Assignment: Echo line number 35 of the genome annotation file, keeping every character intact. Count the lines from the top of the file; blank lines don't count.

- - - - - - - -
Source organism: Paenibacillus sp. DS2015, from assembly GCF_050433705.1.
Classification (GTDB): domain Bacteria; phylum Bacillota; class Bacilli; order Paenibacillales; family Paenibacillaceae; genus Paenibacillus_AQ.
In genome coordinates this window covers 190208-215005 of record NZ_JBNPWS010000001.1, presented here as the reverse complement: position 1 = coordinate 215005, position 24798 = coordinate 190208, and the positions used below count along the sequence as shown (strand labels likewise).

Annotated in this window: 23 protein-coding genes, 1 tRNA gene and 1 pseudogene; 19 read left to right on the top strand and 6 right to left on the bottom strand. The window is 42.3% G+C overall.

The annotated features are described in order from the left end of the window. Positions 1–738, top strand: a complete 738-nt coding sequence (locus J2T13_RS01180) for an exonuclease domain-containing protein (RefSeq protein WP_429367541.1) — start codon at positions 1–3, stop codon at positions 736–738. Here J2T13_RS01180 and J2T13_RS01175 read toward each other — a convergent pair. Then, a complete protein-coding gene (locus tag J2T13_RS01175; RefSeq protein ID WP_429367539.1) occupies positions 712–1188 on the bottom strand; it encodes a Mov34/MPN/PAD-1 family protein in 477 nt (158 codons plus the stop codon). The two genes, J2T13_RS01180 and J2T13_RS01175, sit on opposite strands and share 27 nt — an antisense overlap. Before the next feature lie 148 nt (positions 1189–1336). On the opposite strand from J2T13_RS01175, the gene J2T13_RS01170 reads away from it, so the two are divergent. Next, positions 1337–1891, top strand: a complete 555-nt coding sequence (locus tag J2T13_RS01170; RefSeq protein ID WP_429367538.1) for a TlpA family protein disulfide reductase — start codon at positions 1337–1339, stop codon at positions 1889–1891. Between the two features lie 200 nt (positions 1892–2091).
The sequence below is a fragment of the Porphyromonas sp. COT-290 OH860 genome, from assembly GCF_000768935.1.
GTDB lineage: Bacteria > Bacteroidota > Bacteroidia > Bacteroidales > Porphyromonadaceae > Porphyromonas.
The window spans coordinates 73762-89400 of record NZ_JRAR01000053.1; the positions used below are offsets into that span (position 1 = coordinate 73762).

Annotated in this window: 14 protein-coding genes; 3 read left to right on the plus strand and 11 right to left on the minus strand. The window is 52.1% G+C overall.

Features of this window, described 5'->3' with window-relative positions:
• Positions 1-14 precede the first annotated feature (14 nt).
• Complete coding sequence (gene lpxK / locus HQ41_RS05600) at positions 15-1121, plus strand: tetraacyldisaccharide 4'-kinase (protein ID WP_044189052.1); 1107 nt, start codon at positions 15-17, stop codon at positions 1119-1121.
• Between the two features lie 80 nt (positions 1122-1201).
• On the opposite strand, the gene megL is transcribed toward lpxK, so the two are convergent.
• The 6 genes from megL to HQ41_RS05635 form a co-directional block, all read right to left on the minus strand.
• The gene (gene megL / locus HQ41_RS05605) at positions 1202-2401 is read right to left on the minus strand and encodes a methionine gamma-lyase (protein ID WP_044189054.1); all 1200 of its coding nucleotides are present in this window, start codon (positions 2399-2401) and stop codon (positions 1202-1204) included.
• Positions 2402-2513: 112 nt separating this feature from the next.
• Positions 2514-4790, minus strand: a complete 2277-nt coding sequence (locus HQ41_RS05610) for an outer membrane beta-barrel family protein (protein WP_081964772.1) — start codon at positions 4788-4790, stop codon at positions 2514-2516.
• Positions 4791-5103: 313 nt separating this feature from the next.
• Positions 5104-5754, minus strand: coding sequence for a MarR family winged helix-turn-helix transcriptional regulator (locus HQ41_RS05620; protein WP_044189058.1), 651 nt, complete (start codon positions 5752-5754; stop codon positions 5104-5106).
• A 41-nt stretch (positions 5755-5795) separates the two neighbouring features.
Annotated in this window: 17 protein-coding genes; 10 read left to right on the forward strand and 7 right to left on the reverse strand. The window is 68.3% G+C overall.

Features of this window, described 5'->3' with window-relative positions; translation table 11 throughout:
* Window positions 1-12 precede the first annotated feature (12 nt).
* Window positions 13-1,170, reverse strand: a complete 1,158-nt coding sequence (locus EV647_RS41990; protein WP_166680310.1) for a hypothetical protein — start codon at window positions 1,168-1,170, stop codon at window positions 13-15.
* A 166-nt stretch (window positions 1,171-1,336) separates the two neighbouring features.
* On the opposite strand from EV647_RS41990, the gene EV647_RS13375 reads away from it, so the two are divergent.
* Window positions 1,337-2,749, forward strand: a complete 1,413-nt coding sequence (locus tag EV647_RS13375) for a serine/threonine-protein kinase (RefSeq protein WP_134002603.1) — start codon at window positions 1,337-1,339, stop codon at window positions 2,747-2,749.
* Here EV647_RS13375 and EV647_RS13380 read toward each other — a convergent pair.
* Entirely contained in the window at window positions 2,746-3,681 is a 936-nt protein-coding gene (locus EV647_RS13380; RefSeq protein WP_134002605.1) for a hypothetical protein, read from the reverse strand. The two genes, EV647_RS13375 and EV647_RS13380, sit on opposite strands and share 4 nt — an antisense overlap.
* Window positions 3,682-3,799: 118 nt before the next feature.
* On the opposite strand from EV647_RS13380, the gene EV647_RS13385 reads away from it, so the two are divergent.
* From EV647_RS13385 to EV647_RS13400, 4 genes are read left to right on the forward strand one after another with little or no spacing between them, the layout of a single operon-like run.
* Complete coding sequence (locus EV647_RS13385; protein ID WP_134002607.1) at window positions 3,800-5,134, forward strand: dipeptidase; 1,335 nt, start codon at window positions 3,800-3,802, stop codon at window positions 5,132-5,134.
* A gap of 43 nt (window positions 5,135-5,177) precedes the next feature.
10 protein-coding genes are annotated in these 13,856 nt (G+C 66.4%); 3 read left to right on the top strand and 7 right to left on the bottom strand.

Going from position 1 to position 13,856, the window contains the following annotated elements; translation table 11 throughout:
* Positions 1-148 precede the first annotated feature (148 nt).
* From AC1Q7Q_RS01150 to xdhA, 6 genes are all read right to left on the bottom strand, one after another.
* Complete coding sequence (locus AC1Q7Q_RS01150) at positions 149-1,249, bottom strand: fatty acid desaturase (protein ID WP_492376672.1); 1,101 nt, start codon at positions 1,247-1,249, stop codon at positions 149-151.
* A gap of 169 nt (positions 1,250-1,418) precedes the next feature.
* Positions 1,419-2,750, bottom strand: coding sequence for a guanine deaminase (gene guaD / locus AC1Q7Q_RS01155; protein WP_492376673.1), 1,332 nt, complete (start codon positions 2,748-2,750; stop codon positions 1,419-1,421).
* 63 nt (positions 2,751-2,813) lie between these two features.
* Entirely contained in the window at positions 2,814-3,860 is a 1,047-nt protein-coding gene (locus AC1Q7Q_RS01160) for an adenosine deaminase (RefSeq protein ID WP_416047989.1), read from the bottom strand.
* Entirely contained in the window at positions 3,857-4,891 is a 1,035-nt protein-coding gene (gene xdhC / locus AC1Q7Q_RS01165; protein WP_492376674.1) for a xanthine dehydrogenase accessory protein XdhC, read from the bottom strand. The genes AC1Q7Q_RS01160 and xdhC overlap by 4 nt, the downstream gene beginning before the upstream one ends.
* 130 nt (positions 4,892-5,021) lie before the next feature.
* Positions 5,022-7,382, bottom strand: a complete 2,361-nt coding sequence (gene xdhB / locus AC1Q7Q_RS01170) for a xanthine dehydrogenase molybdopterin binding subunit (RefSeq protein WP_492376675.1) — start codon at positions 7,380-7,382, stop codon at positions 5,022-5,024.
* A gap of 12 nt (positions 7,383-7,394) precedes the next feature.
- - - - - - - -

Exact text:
* A gap of 43 nt (window positions 5,135-5,177) precedes the next feature.